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Judgment at Nuremberg
Director: Stanley Kramer (Dir)
Release Date:   19 Dec 1961
Premiere Information:   World premiere: 14 Dec 1961, Berlin, Germany; New York opening: 19 Dec 1961
Duration (in mins):   190
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Cast:   Spencer Tracy (Judge Dan Haywood)  
    Burt Lancaster (Ernst Janning)  
    Richard Widmark (Col. Tad Lawson)  
    Marlene Dietrich (Madame Bertholt)  
    Maximilian Schell (Hans Rolfe)  
    Judy Garland (Irene Hoffman)  
    Montgomery Clift (Rudolf Petersen)  
    William Shatner (Captain Byers)  
    Edward Binns (Senator Burkette)  
    Kenneth MacKenna (Judge Kenneth Norris)  
    Joseph Bernard (Maj. Abe Radnitz)  
    Werner Klemperer (Emil Hahn)  
    Torben Meyer (Werner Lammpe)  
    Alan Baxter (General Merrin)  
    Virginia Christine (Mrs. Halbestadt)  
    Otto Waldis (Pohl)  
    Karl Swenson (Dr. Geuter)  
    Ray Teal (Judge Curtiss Ives)  
    Ben Wright (Halbestadt)  
    Olga Fabian (Mrs. Lindnow)  
    Martin Brandt (Friedrich Hofstetter)  
    John Wengraf (Dr. Wieck)  
    Howard Caine (Wallner)  
    Paul Busch (Schmidt)  
    Bernard Kates (Perkins)  
    Sheila Bromley (Mrs. Ives)  
    Jana Taylor (Elsa Scheffler)  

Summary: In 1948 Dan Haywood, an American judge recently defeated for reelection in Maine, arrives in Nuremberg to preside over the trial of several German judges accused of destroying law and justice to support Hitler's infamous mandates which took the lives of 6 million innocent people. From the moment the prosecuting attorney, Col. Tad Lawson, makes his emotion-packed opening statements, it is obvious that he is determined to obtain the maximum punishment for the judges. The defense lawyer, Hans Rolfe, counters by charging that if these men are guilty because they upheld the laws of their country, then all of Germany must be tried. To support his accusations of inhuman actions, Lawson offers the testimony of Rudolf Petersen, a victim of sterilization who, it develops, was castrated because of mental incompetence. During the long weeks of the trial, Haywood wanders about the city trying to "understand" the German people, trying to determine if they really understood what Hitler stood for. In particular, Haywood often chats with the aristocratic Madame Bertholt, the widow of a German general executed after the earlier war crimes trials. The proceedings reach a climax when a woman named Irene Hoffman is called to the stand. When she testifies that a former friend, an aged Jew, was falsely accused of being intimate with her (thereby "polluting the Aryan race") and then executed, Rolfe tries to break down her story by frantically accusing her of distorting the truth. As the distraught woman breaks into hysterical denials, one of the accused, Ernst Janning, interrupts the hearings and asks to make a statement. Throughout the trial he has remained silent, but he now voluntarily takes the stand and admits to being guilty of both ignoring and rationalizing the inhuman Nazi acts because he felt they were for the ultimate good of the country. As Haywood and his two associate judges ponder their decisions, the news that Russia has blockaded Berlin prompts military officials to hint that lenient judgments might be wise--and expedient. But Haywood, determined to stand for "justice, truth, and the value of a single human being," refuses to compromise, and he sentences the defendants to life imprisonment. The defiant Rolfe sneers that in 5 years the convicted men will be free.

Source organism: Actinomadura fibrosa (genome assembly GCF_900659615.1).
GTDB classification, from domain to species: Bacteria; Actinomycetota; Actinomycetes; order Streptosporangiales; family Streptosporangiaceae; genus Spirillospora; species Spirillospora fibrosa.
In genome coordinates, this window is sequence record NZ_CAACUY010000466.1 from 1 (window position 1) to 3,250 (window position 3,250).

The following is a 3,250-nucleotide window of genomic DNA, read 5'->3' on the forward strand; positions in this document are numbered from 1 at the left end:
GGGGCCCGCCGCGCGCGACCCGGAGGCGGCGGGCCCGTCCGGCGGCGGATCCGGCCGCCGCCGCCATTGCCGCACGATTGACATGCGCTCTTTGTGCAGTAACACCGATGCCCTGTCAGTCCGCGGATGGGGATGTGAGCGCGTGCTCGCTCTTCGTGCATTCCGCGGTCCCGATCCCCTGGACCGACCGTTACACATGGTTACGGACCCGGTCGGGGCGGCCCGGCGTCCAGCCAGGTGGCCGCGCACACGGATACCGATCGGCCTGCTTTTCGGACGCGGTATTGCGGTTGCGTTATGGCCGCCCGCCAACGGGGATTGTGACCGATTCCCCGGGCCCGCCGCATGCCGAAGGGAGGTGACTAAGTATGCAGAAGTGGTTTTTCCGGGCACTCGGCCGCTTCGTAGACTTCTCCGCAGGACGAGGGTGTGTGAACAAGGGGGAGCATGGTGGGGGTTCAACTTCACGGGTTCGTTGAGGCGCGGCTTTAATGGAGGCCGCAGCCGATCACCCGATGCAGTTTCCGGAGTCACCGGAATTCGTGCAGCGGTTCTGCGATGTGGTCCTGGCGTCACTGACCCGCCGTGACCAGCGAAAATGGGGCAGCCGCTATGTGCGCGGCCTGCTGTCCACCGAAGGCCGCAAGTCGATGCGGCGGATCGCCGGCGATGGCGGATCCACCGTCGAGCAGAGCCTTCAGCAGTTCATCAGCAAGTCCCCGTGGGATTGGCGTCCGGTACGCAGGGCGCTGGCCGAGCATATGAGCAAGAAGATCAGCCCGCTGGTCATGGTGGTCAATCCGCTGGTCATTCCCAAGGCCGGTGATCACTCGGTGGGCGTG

Production Company: Roxlom Films  
Distribution Company: United Artists  
Director: Stanley Kramer (Dir)
Producer: Stanley Kramer (Pres)
  Stanley Kramer (Prod)
  Philip Langner (Assoc prod)
Writer: Abby Mann (Scr)
Photography: Ernest Laszlo (Dir of photog)
  Charles Wheeler (Cam op)
  Don Carstensen (Gaffer)
  Morris Rosen (Company grip)
Art Direction: Rudolph Sternad (Prod des)
Film Editor: Frederic Knudtson (Film ed)
Set Decoration: George Milo (Set dec)
  Art Cole (Prop master)
Costumes: Jean Louis (Miss Dietrich's gowns)
  Joe King (Cost)
Music: Ernest Gold (Mus)
Sound: James Speak (Sd eng)
  Walter Elliott (Sd ed)
  Art Dunham (Music ed)
Special Effects: Pacific Title (Opticals)
  Pacific Title (Titles)
Make Up: Robert J. Schiffer (Makeup)
Production Misc: Ivan Volkman (Asst to the dir)
  Clem Beauchamp (Prod mgr)
  Marshall Schlom (Scr supv)
  Stalmaster-Lister Co. (Casting)
  Richard Richtsfeld (The German crew)
  L. Ostermeier (The German crew)
  Lyn Hannes (The German crew)
  Pia Arnold (The German crew)
  Albrecht Hennings (The German crew)
  Laci von Ronay (The German crew)
  Hubert Karl (The German crew)
  Egon Haedler (The German crew)
  Frank Winterstein (The German crew)
  Richard Eglseder (The German crew)
  Mannelore Winterfeld (The German crew)
Country: United States
Language: English

Songs: "Lili Marlene," words and music by Norbert Schultze, Hans Leip and Thomas Connor; "Liebeslied," words and music by Ernest Gold and Alfred Perry.
Composer: Thomas Connor
  Ernest Gold
  Hans Leip
  Alfred Perry
  Norbert Schultze
Source Text: Based on the teleplay "Judgment at Nuremberg" by Abby Mann on Playhouse 90 (CBS, 16 Apr 1959).
Authors: Abby Mann

Copyright Claimant Copyright Date Copyright Number
Roxlom Films 14/12/1961 dd/mm/yyyy LP21850

Physical Properties: b&w:
  Sd: Westrex

Genre: Drama
Subjects (Major): Berlin Blockade 1948--49
  Concentration camps
  Germany--History--Third Reich
  International Military Tribunal
  Nüremberg (Germany)
  Sterilization (sexual)
  War crimes
  World War II

Note: Locations filmed in Germany. Actual footage of concentration camps is used. 

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